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Courts in Latin America
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Details

  • 30 b/w illus. 27 tables
  • Page extent: 352 pages
  • Size: 228 x 152 mm
  • Weight: 0.6 kg

Library of Congress

  • Dewey number: 347.8/035
  • Dewey version: 22
  • LC Classification: KG501 .C68 2011
  • LC Subject headings:
    • Constitutional courts--Latin America
    • Courts of last resort--Latin America
    • Judicial process--Latin America
    • Civil rights--Latin America
    • POLITICAL SCIENCE / Government / General--bisacsh

Library of Congress Record

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Hardback

 (ISBN-13: 9781107001091)

In stock

$118.00 (C)

To what extent do courts in Latin America protect individual rights and limit governments? This volume answers these fundamental questions by bringing together today's leading scholars of judicial politics. Drawing on examples from Argentina, Brazil, Chile, Mexico, Colombia, Costa Rica, and Bolivia, the authors demonstrate that there is widespread variation in the performance of Latin America's constitutional courts. In accounting for this variation, the contributors push forward ongoing debates about what motivates judges; whether institutions, partisan politics, and public support shape interbranch relations; and the importance of judicial attitudes and legal culture. The authors deploy a range of methods, including qualitative case studies, paired country comparisons, statistical analysis, and game theory.

Contents

Introduction: courts in Latin America Gretchen Helmke and Julio Ríos-Figueroa; 1. Institutions for constitutional justice in Latin America Julio Ríos-Figueroa; 2. Enforcing rights and exercising an accountability function: Costa Rica's Constitutional Chamber of the Supreme Court Bruce M. Wilson; 3. Strategic deference in the Colombian Constitutional Court, 1992–2006 Juan Carlos Rodríguez-Raga; 4. From quietism to incipient activism: the institutional and ideological roots of rights adjudication in Chile Lisa Hilbink and Javier Couso; 5. 'Faithful servants of the regime' - the Brazilian Constitutional Court's role under the 1988 Constitution Daniel M. Brinks; 6. Power broker, policymaker, or rights protector? The Brazilian Supremo Tribunal Federal in transition Diana Kapiszewski; 7. Legalist vs. interpretivist: the Supreme Court and the Democratic transition in Mexico Arianna Sánchez, Beatriz Magloni and Eric Magar; 8. A theory of the politically independent judiciary: a comparative study of the United States and Argentina Rebecca Bill Chávez, John A. Ferejohn and Barry R. Weingast; 9. Courts, power and rights in Argentina and Chile Druscilla Scribner; 10. Bolivia: the rise (and fall) of judicial review Andrea Castagnola and Aníbal Pérez-Liñán; 11. The puzzle of judicial politics in Latin America: a theory of litigation, judicial decisions and inter-branch crises Gretchen Helmke and Jeffrey K. Staton.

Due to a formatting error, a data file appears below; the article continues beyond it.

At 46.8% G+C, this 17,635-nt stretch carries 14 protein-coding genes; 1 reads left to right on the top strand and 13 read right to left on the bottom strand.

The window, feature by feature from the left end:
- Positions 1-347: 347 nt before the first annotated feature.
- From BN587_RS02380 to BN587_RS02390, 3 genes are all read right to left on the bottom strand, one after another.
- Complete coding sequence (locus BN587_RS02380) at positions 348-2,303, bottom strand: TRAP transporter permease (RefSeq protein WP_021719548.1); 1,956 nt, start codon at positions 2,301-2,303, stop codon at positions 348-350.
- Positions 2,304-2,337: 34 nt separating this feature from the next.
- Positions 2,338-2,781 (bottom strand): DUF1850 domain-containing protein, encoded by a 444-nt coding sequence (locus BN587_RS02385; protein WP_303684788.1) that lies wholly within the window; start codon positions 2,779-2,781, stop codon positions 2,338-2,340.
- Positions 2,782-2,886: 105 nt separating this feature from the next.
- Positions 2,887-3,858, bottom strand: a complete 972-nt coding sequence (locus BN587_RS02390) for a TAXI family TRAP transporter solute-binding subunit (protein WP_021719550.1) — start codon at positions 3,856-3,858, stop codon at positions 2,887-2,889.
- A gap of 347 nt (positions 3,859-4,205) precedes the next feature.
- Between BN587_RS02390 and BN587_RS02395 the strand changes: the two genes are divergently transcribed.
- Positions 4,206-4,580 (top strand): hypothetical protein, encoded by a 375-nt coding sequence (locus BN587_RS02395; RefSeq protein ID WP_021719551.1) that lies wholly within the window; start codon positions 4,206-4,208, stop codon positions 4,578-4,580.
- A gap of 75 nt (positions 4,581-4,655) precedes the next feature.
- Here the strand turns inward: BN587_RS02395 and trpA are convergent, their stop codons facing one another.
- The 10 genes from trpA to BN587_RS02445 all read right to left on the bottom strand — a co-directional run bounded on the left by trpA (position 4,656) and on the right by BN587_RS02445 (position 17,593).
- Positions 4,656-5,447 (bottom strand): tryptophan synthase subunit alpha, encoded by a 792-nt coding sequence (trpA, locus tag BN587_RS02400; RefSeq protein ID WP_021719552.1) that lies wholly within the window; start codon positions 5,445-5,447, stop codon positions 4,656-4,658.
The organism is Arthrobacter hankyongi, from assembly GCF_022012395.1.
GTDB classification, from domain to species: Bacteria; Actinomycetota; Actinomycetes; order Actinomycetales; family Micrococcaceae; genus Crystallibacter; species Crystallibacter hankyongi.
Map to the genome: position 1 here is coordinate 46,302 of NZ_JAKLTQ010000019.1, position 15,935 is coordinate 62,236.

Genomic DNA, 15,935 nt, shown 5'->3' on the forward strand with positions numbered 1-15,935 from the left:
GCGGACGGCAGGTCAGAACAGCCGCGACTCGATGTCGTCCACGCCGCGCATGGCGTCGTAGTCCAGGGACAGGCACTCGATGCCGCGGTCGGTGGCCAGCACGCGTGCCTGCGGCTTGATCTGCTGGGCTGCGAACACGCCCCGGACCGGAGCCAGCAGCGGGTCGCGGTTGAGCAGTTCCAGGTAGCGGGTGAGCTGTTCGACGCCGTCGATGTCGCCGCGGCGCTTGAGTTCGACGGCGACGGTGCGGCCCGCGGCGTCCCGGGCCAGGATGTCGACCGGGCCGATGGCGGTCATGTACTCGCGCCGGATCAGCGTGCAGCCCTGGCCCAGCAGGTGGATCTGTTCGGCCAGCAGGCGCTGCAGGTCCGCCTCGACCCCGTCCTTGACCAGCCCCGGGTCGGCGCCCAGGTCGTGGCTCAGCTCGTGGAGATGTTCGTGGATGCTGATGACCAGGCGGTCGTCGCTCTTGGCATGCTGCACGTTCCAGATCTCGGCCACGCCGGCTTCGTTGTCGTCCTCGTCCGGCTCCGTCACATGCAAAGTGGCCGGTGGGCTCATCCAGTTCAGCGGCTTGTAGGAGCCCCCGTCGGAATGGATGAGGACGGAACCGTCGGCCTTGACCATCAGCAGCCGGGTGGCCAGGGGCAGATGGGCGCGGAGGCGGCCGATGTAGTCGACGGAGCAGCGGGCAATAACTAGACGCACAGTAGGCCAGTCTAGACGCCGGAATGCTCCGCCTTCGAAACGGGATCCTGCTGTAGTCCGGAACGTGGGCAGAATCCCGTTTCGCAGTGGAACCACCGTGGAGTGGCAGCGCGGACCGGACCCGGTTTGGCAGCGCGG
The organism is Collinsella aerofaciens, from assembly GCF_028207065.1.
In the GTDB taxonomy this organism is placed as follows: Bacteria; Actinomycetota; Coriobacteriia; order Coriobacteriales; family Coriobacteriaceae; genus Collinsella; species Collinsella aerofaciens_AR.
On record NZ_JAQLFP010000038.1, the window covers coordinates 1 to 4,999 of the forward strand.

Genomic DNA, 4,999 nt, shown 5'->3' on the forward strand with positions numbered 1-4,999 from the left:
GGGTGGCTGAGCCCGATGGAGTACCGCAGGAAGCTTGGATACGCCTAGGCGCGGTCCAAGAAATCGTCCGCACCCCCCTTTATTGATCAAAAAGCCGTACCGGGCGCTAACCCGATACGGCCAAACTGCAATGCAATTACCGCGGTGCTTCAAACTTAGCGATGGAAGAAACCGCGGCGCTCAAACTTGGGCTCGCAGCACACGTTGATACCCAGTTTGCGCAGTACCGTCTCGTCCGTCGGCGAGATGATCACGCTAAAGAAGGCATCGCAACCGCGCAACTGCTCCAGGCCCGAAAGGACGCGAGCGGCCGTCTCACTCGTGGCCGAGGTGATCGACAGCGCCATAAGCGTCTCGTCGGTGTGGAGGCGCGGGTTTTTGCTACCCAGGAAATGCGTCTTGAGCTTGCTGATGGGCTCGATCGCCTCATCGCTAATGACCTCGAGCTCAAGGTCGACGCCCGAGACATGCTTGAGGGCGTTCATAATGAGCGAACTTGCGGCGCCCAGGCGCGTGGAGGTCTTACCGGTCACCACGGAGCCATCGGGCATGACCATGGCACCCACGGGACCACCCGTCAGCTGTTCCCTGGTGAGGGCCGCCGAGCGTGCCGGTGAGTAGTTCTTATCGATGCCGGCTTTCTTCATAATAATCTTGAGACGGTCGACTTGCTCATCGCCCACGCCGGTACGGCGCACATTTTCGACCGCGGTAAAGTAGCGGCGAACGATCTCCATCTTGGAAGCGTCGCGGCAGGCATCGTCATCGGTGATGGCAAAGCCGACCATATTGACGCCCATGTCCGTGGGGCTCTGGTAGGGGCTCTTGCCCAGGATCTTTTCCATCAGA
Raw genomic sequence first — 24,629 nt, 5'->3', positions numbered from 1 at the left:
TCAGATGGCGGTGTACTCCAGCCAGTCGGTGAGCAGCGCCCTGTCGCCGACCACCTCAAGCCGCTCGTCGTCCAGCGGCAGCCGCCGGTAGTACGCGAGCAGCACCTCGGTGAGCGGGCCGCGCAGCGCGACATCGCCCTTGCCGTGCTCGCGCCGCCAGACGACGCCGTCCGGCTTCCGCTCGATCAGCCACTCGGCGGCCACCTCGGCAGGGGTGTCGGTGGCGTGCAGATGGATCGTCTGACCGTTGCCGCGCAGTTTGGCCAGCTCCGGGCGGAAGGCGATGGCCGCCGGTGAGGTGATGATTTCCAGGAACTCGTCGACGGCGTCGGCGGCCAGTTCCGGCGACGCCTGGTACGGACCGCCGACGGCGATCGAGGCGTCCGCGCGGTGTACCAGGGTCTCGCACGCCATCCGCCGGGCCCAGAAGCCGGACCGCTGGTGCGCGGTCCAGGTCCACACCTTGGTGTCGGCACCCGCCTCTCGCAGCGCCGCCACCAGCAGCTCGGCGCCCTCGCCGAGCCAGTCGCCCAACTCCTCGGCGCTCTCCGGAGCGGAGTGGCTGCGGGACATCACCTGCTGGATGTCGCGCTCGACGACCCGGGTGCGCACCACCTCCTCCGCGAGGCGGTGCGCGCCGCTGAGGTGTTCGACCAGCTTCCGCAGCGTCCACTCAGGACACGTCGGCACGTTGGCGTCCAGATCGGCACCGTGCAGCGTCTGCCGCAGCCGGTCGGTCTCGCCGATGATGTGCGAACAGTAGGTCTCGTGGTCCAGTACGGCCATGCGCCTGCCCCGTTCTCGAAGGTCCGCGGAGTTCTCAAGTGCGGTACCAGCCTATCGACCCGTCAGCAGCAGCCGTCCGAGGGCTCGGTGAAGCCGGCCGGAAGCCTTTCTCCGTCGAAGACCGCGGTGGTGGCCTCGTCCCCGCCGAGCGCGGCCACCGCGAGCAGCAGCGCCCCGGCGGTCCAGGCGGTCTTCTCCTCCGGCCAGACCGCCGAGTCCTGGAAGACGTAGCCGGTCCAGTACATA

Contributors

Gretchen Helmke, Julio Ríos-Figueroa, Bruce M. Wilson, Juan Carlos Rodríguez-Raga, Lisa Hilbink, Javier Couso, Daniel M. Brinks, Diana Kapiszewski, Arianna Sánchez, Beatriz Magloni, Eric Magar, Bill Chávez, John A. Ferejohn, Barry R. Weingast, Druscilla Scribner, Andrea Castagnola, Aníbal Pérez-Liñán, Jeffrey K. Staton

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